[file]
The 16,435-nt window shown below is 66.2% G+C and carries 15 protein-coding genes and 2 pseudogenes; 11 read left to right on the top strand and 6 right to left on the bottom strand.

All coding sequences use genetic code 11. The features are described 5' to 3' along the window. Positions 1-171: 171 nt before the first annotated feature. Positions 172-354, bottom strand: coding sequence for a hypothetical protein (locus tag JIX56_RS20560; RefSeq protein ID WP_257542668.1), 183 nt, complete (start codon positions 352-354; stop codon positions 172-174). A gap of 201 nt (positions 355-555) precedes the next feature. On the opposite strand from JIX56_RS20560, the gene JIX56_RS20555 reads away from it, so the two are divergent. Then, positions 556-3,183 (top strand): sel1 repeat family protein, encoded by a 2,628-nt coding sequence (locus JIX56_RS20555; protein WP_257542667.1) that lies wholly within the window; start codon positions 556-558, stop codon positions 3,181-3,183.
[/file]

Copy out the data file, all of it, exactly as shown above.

The 16,435-nt window shown below is 66.2% G+C and carries 15 protein-coding genes and 2 pseudogenes; 11 read left to right on the top strand and 6 right to left on the bottom strand.

All coding sequences use genetic code 11. The features are described 5' to 3' along the window. Positions 1-171: 171 nt before the first annotated feature. Positions 172-354, bottom strand: coding sequence for a hypothetical protein (locus tag JIX56_RS20560; RefSeq protein ID WP_257542668.1), 183 nt, complete (start codon positions 352-354; stop codon positions 172-174). A gap of 201 nt (positions 355-555) precedes the next feature. On the opposite strand from JIX56_RS20560, the gene JIX56_RS20555 reads away from it, so the two are divergent. Then, positions 556-3,183 (top strand): sel1 repeat family protein, encoded by a 2,628-nt coding sequence (locus JIX56_RS20555; protein WP_257542667.1) that lies wholly within the window; start codon positions 556-558, stop codon positions 3,181-3,183.